In 1993, a strange disease began to kill people in the Four Corners area of the Southwest near the Navajo Reservation. Before it was all over, 26 people were dead. The disease was traced to a group of viruses called Hanta viruses. Western interest in this group of viruses dates to the 1950s and the Korean War, where it infected UN troops. However some researchers believe it is endemic to the U.S. Producer Ann Finkbeiner travels to the region and talk with scientists, doctors and Navajo medicine men.
Much of the U.S. and international space program in the early years looked at the biomedical consequences of space travel on the human body. Bone loss, muscular atrophy and the impact on the cardiovascular system were of special concern as astronauts came and went from outer space. Then researchers began to make connections between the impact of extreme conditions and natural aging here on Earth.
Tens of thousands of inmates are locked up in solitary confinement in U.S. prisons today. And the number is rapidly growing. Often prisoners spend years — even decades — by themselves in a cell the size of a small bathroom. They don't see anyone. They don't talk to anyone. They don't touch anyone. What does this experience do to a person's mental health? Producer Claire Schoen shows us what solitary confinement looks, sounds and feels like.
In hindsight, Apollo 11's trip to the moon seems inevitable. But it was, in fact, an incredibly bumpy ride. This is not a story about mechanical failures or the scientific and engineering challenges — which were enormous. This is the other story of the Apollo program. Producer Richard Paul tells of the seven-year battle to balance politics and priorities inside the Capitol Beltway to land an American on the moon.
Anyone sending a space shuttle into orbit, building a skyscraper, or even studying bone density owes a debt of gratitude to Isaac Newton and his theory of gravitation and laws of motion. Yet, the role of gravity in life’s processes, from cell structure to the human cardiovascular system remains unclear. Judith Kampfner explores the enigma force by starting in an eight grade science class, following a high school physics class as they perform some experiments on NASA’s vomit comet.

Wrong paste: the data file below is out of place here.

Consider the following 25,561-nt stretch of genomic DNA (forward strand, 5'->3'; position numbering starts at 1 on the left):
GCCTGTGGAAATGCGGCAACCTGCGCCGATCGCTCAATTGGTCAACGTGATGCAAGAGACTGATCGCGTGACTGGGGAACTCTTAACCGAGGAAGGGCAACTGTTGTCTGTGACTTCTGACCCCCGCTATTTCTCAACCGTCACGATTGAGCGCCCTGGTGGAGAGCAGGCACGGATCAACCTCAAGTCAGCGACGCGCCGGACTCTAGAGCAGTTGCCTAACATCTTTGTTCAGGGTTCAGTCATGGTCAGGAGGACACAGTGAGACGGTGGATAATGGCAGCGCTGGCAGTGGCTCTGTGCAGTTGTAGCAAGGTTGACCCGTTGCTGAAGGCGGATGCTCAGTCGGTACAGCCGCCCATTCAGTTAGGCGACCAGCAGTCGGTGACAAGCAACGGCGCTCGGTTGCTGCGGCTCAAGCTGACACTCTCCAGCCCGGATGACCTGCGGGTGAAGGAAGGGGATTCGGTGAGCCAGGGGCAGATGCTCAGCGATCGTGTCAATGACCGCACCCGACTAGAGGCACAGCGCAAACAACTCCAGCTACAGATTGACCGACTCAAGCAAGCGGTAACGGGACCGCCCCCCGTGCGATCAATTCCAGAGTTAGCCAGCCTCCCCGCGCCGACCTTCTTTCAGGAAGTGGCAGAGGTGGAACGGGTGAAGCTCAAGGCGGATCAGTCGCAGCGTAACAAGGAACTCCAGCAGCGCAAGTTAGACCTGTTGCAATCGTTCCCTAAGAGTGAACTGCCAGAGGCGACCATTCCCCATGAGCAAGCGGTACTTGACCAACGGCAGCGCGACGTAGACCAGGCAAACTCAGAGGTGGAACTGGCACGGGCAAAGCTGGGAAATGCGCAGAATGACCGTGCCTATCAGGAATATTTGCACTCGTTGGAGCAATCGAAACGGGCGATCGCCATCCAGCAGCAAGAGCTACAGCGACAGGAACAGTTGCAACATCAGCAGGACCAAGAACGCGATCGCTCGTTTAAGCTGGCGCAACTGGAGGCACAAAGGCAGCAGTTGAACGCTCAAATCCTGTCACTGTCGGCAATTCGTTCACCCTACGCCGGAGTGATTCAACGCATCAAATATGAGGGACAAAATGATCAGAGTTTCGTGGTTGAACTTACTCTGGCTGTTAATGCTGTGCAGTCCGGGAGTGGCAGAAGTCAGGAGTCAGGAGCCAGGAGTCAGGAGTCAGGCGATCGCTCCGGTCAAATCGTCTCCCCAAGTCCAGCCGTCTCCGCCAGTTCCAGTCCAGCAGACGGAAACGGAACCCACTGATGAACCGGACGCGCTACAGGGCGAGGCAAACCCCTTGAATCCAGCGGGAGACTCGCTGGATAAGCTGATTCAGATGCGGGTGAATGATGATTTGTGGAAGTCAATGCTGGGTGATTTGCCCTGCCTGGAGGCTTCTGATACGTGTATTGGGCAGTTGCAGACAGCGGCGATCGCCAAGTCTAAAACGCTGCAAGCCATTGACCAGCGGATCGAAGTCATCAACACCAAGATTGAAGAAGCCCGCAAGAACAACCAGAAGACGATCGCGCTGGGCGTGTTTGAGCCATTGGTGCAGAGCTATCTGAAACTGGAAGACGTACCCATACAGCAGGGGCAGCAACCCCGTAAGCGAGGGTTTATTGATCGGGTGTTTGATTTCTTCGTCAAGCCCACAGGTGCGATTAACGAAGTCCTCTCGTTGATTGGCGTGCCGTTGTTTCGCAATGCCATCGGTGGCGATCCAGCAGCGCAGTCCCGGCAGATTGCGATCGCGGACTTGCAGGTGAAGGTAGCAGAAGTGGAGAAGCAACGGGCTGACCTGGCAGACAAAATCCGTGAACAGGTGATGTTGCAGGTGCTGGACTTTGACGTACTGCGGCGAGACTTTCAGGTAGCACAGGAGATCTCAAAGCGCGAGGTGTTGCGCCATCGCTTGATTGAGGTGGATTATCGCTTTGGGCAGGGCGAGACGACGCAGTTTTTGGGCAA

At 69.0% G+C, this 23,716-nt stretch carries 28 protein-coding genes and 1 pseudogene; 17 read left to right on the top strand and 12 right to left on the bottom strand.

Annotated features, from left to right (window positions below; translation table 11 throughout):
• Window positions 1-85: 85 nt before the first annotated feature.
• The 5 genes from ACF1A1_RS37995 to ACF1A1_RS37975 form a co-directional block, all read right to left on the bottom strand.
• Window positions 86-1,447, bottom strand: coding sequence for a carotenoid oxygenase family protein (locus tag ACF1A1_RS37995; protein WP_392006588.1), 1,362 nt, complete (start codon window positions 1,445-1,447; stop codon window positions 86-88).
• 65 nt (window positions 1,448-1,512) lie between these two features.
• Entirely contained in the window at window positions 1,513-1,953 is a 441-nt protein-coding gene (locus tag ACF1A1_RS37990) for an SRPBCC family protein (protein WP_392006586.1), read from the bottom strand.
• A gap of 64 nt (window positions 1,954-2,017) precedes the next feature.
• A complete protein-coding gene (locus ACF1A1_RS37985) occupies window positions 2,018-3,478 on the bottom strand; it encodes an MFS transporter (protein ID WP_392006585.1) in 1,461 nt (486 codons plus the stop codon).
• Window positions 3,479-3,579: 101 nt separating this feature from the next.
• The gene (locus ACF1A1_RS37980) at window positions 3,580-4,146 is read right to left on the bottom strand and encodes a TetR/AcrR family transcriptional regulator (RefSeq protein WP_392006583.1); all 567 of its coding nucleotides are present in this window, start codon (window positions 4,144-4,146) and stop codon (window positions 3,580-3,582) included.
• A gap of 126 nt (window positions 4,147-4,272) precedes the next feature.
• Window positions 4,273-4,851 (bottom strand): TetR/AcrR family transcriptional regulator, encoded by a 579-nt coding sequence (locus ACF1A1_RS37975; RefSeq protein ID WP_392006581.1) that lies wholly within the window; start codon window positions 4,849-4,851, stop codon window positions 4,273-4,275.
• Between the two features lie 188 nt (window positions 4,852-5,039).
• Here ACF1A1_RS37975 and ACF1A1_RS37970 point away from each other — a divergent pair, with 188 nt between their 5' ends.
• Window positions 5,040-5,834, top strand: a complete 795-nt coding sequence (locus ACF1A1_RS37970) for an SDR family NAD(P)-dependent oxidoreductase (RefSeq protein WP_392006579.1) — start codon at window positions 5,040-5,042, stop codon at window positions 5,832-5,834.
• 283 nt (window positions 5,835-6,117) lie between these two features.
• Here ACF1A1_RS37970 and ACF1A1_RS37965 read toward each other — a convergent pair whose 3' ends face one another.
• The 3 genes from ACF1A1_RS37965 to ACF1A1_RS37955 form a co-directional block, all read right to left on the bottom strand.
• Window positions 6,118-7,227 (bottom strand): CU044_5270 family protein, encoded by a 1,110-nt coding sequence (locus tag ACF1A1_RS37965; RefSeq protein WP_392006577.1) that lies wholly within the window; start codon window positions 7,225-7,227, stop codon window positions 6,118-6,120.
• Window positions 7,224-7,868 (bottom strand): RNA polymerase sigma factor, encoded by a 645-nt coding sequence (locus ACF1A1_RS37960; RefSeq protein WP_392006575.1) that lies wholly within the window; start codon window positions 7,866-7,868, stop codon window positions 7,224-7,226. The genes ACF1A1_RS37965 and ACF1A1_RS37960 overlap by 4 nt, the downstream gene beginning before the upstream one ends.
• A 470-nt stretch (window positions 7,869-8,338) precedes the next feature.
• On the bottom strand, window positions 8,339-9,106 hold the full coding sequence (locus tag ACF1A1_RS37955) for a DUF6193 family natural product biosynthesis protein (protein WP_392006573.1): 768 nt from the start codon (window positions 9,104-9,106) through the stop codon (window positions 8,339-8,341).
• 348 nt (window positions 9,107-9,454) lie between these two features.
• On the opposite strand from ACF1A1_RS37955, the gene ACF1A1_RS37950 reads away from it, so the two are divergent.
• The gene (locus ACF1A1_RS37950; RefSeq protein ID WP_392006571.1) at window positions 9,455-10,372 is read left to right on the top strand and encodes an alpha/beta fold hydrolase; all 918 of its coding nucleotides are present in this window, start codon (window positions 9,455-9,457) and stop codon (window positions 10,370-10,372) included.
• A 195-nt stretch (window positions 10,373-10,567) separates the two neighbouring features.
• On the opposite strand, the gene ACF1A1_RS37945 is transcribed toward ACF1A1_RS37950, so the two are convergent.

In August 2003, Europe suffered the worst heat wave in at least 500 years. Forest fires raged in much of southern Europe, themselves causing deaths. Crops withered and trees died. One of the cities hit hardest was Paris. Although the high heat started in early August, it was nearly mid-month, after hundreds of people had been killed, before the French government recognized that the heat wave had turned deadly in Paris.
Maurice “Peanut” King was a successful drug dealer in East Baltimore and a transitional figure in the drug trade. He bridged the world of the old school gangsters and the kid gangstas of today. He was the first to recruit children to work for him — ten-, eleven- and twelve-year-olds equipped with mopeds. After the addict gave his money to the “corner man,” one of Peanut’s kids would speed by and toss him the drugs.
Surrealist Andre Breton called the work of Mexican artist Frida Kahlo "a bomb with a ribbon around it." The epic work of muralist Diego Rivera, to whom she was married, often overshadowed its miniature detail. Kahlo said she simply painted her life.
Just two hours south of the Grand Canyon, the scenic remote village of Sedona, Arizona, has gone from being an isolated haven for visual artists and retirees to a bustling center of New Age activity. Sedona is now home to an increasing number of young seekers who claim that the land has powerful healing energies. The population has doubled in recent times and longtime residents and local Native tribes, members are concerned about the destruction of the land and the removal of sacred artifacts from the ruins.
An intimate emotional portrait of three families who have chosen to forego the funeral director and proscribed memorial and instead care for their dead in their own homes. Producer April Dembosky introduces us to people taking matters into their own hands: washing and dressing the bodies of their loved ones, building coffins, digging graves, and keeping their loved ones closer to home.